What Causes An Electric Oven To Heat Slowly?

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Electric ovens are very efficient cooking appliances, but they take some time to heat up to cooking temperatures. But why would an electric oven work slowly and take too long to heat?

An electric oven model will heat up slower than others if it has hidden heating elements. For example, suppose your oven takes far too long to heat up. In that case, it’s because of leaking hot air, power supply problems, worn-out heating elements, or a faulty main control board.

Keep reading to discover why your electric oven is heating too slowly and what you can do to solve the problem.

Average Electric Oven Heating Times

Before assuming that your oven is heating too slowly, it’s crucial to understand what’s expected in electric oven heating times.

For starters, most electric ovens on the market heat up faster than gas models. However, the exact heating times for those ovens will depend on what model and brand you own.

The unique design of each model affects how it transfers heat from the element to the rest of the compartment.

Still, here are some average heating times that you can expect from electric ovens:

  • To reach 350 degrees Fahrenheit: 15 minutes.
  • To reach 400 degrees Fahrenheit: 17 minutes.
  • To reach 450 degrees Fahrenheit: 22 minutes.

You can also check your oven’s user manual to find information about how fast the unit heats up to cooking temperature.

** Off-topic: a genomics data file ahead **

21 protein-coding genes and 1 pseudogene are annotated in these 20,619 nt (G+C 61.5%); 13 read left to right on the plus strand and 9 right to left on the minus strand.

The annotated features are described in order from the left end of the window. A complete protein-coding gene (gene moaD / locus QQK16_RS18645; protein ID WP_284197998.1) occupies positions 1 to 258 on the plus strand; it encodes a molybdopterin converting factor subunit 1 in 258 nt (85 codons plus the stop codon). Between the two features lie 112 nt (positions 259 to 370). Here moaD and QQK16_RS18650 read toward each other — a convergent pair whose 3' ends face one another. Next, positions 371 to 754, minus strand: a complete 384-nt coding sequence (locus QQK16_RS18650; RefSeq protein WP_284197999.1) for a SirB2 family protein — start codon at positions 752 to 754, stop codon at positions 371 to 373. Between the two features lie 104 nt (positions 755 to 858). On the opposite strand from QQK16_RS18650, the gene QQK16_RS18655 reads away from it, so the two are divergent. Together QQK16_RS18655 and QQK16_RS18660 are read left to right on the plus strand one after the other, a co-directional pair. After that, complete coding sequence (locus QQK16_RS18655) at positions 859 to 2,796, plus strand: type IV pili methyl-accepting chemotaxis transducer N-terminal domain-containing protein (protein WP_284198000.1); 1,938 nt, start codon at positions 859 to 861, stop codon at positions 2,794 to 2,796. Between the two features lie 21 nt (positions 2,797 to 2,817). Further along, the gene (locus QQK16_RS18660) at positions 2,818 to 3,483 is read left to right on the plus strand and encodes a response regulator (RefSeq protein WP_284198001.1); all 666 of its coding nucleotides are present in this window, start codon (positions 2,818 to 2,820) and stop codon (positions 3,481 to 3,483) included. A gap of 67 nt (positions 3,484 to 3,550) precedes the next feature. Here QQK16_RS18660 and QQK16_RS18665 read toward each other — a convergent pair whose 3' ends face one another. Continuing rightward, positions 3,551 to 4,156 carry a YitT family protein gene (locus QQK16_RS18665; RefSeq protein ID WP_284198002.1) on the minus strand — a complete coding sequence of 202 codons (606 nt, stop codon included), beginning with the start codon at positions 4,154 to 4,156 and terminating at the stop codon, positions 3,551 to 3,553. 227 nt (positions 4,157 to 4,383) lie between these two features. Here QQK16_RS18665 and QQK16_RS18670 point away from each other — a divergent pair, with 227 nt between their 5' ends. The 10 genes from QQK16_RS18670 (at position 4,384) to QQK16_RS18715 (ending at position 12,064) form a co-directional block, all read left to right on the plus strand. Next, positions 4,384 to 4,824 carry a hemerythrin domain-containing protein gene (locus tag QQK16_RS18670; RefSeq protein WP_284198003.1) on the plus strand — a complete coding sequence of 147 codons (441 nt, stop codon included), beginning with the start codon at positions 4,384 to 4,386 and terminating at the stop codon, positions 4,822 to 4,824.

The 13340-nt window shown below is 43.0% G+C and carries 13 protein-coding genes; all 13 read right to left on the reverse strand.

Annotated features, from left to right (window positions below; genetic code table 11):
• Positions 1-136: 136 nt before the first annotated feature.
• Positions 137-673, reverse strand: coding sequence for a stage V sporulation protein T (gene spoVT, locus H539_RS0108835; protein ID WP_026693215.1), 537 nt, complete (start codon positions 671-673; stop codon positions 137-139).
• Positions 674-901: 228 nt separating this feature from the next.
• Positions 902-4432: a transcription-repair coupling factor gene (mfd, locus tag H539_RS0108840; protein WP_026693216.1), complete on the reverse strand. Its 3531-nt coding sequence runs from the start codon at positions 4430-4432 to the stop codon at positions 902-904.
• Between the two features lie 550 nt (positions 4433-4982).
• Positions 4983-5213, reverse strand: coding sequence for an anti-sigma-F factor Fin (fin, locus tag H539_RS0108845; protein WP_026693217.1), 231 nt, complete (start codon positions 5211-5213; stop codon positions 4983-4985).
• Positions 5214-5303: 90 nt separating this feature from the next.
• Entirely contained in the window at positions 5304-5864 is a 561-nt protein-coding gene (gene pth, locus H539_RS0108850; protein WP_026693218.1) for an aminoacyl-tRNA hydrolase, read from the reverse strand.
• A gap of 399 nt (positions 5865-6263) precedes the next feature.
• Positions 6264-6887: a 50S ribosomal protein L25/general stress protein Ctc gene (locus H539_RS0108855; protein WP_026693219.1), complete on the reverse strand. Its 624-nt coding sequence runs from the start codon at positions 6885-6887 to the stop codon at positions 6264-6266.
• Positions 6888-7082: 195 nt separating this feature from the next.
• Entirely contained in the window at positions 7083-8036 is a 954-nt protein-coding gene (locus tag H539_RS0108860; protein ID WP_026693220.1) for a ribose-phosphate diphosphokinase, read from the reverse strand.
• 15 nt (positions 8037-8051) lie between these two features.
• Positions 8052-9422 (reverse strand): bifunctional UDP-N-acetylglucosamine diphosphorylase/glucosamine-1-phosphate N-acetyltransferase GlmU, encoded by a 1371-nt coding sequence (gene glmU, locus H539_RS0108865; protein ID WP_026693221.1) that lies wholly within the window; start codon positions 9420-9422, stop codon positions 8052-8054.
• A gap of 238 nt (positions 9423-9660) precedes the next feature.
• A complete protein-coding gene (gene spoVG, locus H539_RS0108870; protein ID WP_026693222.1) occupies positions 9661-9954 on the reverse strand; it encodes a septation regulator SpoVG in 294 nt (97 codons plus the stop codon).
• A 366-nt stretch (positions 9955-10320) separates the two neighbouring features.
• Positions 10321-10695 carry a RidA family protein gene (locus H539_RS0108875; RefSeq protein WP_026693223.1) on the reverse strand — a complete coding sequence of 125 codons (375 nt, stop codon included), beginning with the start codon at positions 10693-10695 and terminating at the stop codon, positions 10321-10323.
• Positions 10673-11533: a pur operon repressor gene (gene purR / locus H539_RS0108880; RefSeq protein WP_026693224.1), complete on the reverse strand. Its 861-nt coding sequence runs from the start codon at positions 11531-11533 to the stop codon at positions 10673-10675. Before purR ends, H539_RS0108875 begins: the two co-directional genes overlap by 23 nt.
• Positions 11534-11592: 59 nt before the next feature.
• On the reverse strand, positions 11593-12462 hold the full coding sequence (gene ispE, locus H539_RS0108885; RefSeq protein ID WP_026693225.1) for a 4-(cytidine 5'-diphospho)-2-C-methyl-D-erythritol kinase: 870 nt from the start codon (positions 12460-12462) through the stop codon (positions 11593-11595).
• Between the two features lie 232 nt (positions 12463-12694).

Based on those numbers, you can get a very accurate sense of whether or not your oven is taking too long to heat up.

Read: Why Does Stove Keep Tripping Breaker?

Take Safety Precautions!

Before troubleshooting your electric oven, always remember to take precautionary steps. Doing so will prevent you from suffering injuries like burns or electrocution.

So, before you inspect your oven, remember to:

  • Disconnect the oven from its power supply or shut off its dedicated circuit breaker.
  • Give the oven at least 45 minutes to cool down completely.
  • Wear hand protection like oven mitts to protect your hands.
  • Avoid touching metal and glass parts of your oven, as they hold a lot of heat.

Lastly, keep your oven user manual nearby for easy reference. Now, you’re ready to troubleshoot your slowly-heating electric oven!

Read: 3 Reasons Why Oven Popped And Tripped Breaker

Why Does My Electric Oven Heat So Slowly?

Here are 5 top reasons why your electric oven is heating so slowly.

#1 Hidden Heating Elements

Not all electric ovens are made the same, even by the same manufacturer. Those different designs can have a significant difference in how fast they heat up.

For example, if you find that your new electric oven takes longer to heat up than the old one, take a look at its heating elements.

Many electric ovens conceal or hide their heating elements underneath the bottom panel instead of leaving them exposed. While that design makes the oven look neater inside, it also delays the heating process.

Simply put, a heating element that’s hidden away will not have optimal airflow. So, it’ll end up heating the oven’s floor before that heat enters the compartment to cook your food.

In these ovens, slow heating isn’t a sign of a problem. Instead, it’s just a side-effect of the oven’s design. So, if you’re shopping for an oven that heats up faster, choose a model with exposed heating elements.

Read: How To Clean An Oven Quickly

#2 Oven Leaking Hot Air

Of course, the slow heating of an electric oven can also indicate several different problems with the appliance. One of the most likely reasons is that the oven is leaking hot air.

An electric oven must be airtight to work correctly and trap all hot air inside. That will allow the air temperature to rise until it reaches the cooking temperature you’ve selected.

However, that process will become less efficient if some of that hot air escapes. There are two possible reasons behind this: